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Euphemisms for Death

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Living with Dying Blog
Death with Dignity National Center
Sept 14, 2012

By keeping the reality of death at arm's length, we're likely contributing to bigger societal issues like treating death as a taboo subject.

Read the full article at Living with Dying Blog

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Global attempts to avoid talking directly about death and dying
English speakers have been very inventive in finding words and phrases that allow them to avoid the words death and dying, and so we have discovered are people who speak other languages.

Last Updated ( Saturday, 15 September 2012 15:03 )
 

FTC keeps Funeral Rule lapses buried: Plain Dealing

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Cleveland Plain Dealer
Saturday, September 08, 2012

The Federal Trade Commission knows what its undercover investigators found in sweeps of Cleveland-area funeral homes conducted last year.

The funeral homes rapped for alleged violations know what the FTC found.

But you, as a member of the public, aren't allowed to know – even though the Funeral Rule was created to protect you.

Read the full article in the Cleveland Plain Dealer

Thanks to the HVCC Mortuary Science Alumni & Student Assoc for alerting us to this article.

 

"Rest in place" : the new R.I.P.

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The Columbus Dispatch
Sunday August 19, 2012

A growing number of people are forgoing funeral homes and opting for do-it-yourself home funerals for their dearly departed relatives.

For the do-it-yourself crowd, add funerals to the list.

A small but growing number of people across the country are forgoing funeral homes and are caring for their deceased relatives on their own. Advocates say it can be therapeutic and provide better closure for families.

It also costs considerably less than traditional funeral arrangements.

Read the full article in The Columbus Dispatch

Thanks to the HVCC Mortuary Science Alumni & Student Assoc for alerting us to this article.

 

Taboo or not taboo?

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The Good Funeral Guide Blog
September 3, 2012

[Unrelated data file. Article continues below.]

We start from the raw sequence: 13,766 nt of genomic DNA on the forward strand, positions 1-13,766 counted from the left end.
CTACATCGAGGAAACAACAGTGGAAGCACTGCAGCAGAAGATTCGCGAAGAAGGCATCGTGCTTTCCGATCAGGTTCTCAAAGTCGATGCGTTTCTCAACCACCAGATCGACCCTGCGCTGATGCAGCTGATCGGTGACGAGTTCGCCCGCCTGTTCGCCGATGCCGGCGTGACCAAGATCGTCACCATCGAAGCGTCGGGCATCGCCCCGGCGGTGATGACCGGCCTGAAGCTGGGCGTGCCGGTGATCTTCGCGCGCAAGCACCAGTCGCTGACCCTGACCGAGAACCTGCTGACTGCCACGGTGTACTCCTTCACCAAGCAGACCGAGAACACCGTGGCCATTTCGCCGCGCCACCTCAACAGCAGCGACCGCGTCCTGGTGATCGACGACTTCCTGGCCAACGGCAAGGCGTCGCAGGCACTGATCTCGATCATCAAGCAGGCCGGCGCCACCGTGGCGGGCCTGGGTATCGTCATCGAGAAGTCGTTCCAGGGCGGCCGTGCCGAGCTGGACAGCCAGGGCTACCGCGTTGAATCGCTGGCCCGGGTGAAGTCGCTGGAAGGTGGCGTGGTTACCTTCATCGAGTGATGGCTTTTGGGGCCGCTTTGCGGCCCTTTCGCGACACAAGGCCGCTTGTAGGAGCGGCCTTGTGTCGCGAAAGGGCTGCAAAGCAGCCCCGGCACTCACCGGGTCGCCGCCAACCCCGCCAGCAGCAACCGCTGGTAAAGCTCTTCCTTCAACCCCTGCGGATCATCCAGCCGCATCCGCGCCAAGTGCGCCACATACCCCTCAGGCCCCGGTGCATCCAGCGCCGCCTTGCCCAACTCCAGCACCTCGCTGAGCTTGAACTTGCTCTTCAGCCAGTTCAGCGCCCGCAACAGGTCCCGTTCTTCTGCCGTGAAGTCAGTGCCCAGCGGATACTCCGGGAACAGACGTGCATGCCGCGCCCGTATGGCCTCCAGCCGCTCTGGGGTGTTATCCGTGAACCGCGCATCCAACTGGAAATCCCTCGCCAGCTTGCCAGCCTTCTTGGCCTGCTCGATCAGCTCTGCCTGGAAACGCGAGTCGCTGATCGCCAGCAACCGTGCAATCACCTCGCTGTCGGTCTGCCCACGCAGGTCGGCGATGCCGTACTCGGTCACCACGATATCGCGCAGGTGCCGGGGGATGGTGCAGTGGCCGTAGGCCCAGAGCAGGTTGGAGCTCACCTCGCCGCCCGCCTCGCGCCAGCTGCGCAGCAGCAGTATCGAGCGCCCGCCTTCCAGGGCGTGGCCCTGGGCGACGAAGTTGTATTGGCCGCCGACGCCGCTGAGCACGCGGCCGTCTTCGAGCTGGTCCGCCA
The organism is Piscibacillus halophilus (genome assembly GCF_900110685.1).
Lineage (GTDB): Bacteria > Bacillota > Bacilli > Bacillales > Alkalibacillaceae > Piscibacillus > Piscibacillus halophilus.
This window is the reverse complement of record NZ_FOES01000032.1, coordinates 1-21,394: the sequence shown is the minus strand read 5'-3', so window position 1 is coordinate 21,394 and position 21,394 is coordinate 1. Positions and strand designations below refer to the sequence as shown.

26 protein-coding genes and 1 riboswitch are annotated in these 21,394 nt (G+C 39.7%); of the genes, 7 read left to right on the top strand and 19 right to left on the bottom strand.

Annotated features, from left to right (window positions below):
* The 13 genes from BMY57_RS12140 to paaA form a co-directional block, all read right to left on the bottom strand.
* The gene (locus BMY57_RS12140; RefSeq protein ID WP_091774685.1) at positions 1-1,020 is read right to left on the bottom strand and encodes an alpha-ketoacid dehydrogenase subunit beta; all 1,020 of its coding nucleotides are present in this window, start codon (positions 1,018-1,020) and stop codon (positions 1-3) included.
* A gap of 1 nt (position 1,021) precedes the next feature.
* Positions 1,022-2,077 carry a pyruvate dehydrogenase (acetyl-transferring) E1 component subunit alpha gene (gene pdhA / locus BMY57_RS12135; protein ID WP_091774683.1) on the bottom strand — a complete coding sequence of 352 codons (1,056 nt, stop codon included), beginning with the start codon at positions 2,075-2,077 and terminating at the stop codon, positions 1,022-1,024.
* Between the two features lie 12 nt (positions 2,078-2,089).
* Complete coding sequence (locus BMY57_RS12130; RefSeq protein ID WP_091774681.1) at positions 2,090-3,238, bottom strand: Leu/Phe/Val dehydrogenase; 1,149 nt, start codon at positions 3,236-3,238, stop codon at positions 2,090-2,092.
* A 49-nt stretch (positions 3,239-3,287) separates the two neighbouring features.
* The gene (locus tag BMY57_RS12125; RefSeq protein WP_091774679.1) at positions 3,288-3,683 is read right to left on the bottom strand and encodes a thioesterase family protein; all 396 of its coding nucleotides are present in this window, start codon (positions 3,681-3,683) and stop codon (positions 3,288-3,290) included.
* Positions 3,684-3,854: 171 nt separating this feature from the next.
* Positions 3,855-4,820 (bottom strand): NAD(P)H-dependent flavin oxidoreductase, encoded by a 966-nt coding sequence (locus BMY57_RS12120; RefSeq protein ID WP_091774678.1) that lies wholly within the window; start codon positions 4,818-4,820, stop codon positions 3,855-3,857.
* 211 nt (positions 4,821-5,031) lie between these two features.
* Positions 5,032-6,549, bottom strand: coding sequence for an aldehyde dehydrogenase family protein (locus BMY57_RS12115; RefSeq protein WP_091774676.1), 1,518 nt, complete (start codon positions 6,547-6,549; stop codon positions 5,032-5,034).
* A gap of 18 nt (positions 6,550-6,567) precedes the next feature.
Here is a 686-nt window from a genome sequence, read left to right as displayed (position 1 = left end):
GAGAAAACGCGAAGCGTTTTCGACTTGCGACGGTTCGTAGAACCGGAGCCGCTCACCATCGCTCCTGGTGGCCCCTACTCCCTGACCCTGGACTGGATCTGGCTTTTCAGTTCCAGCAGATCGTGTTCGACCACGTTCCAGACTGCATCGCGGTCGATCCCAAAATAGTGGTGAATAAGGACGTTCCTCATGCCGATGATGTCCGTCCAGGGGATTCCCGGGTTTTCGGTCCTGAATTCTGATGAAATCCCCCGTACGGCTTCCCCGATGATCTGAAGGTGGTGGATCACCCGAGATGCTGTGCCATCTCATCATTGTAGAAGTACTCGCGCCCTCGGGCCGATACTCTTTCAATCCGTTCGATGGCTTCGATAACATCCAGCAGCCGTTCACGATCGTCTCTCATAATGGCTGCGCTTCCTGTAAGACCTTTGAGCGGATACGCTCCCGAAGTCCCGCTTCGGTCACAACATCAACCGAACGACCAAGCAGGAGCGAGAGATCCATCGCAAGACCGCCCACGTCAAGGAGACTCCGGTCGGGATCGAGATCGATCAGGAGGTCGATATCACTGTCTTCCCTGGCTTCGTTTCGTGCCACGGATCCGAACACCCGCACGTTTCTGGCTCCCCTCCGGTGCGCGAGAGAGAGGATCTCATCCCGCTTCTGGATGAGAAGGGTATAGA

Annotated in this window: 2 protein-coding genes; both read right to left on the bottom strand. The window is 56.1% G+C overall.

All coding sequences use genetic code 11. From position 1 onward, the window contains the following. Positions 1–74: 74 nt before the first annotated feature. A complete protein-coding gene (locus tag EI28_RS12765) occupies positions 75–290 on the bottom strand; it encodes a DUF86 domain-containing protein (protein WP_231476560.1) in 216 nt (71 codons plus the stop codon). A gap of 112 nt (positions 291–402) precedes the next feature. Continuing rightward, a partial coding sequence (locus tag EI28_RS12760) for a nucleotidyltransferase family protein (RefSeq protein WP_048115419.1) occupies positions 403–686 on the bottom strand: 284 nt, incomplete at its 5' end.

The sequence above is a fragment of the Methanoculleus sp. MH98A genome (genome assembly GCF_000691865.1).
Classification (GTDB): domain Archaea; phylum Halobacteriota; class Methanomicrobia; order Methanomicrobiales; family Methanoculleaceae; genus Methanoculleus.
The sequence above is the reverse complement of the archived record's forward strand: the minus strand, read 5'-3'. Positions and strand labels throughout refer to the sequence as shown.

Posted by Michael Jarvis, onetime Manager of the Natural Death Centre (UK)

For very many people in the UK ‘death’ is a subject left unmentioned. If you are reading this then you are part of a minority. A minority, furthermore, who would generally like to see more public openness regarding dying, death and funerals. We know the benefits: peace of mind from discussing one’s individual wishes, removing an unnecessary burden of decision-making from the bereaved, possible financial advantages from advance planning, and so on.

Death seems to be a taboo subject for many, but does the general reticence to mention death, let alone discuss it, make it so?

Read the full article at The Good Funeral Guide Blog

 

My Passion: Consumers need to know about the cost of funerals

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StatesmanJournal.com
by KEN MCGHEHEY
Salem OR
Aug 27, 2012

Ken McGhehey of McMinnville is semi-retired from the funeral industry.

Recently I conducted a survey of six area funeral homes. The survey resulted from my desire to see consumers become better educated about funeral costs.

I spent 40 years in the industry, and I know from experience that investigating and planning for funerals usually is put off until the need is unavoidable.

After a death has occurred, the next step is often to call a funeral home. Sometimes it is a business recommended by a friend; sometimes it is whatever name we remember or whatever advertisement we see in the phone book.

But the public has options, and it’s wise to look into them ahead of time.

Read the full article at StatesmanJournal.com

Thanks to the DeathCare Discussion List for alerting us to this article.

 


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